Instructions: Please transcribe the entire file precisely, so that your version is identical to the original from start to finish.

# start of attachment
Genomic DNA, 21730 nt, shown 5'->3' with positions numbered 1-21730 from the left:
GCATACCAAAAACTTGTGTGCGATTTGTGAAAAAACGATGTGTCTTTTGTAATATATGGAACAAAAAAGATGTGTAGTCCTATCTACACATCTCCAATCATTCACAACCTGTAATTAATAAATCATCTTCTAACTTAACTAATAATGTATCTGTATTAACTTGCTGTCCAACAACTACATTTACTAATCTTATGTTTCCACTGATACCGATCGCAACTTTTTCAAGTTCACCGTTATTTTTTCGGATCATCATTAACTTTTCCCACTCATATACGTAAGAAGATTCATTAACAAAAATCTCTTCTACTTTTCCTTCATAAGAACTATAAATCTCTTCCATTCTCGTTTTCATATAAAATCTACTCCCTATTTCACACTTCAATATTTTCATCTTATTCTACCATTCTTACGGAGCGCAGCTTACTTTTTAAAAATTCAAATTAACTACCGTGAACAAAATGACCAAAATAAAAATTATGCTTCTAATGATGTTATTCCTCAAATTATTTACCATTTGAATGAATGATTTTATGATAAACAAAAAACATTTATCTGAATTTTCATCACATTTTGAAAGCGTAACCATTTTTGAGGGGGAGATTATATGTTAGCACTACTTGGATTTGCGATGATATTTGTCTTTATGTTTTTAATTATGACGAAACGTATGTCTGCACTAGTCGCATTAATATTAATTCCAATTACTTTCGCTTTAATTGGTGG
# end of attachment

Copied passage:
Genomic DNA, 21730 nt, shown 5'->3' with positions numbered 1-21730 from the left:
GCATACCAAAAACTTGTGTGCGATTTGTGAAAAAACGATGTGTCTTTTGTAATATATGGAACAAAAAAGATGTGTAGTCCTATCTACACATCTCCAATCATTCACAACCTGTAATTAATAAATCATCTTCTAACTTAACTAATAATGTATCTGTATTAACTTGCTGTCCAACAACTACATTTACTAATCTTATGTTTCCACTGATACCGATCGCAACTTTTTCAAGTTCACCGTTATTTTTTCGGATCATCATTAACTTTTCCCACTCATATACGTAAGAAGATTCATTAACAAAAATCTCTTCTACTTTTCCTTCATAAGAACTATAAATCTCTTCCATTCTCGTTTTCATATAAAATCTACTCCCTATTTCACACTTCAATATTTTCATCTTATTCTACCATTCTTACGGAGCGCAGCTTACTTTTTAAAAATTCAAATTAACTACCGTGAACAAAATGACCAAAATAAAAATTATGCTTCTAATGATGTTATTCCTCAAATTATTTACCATTTGAATGAATGATTTTATGATAAACAAAAAACATTTATCTGAATTTTCATCACATTTTGAAAGCGTAACCATTTTTGAGGGGGAGATTATATGTTAGCACTACTTGGATTTGCGATGATATTTGTCTTTATGTTTTTAATTATGACGAAACGTATGTCTGCACTAGTCGCATTAATATTAATTCCAATTACTTTCGCTTTAATTGGTGG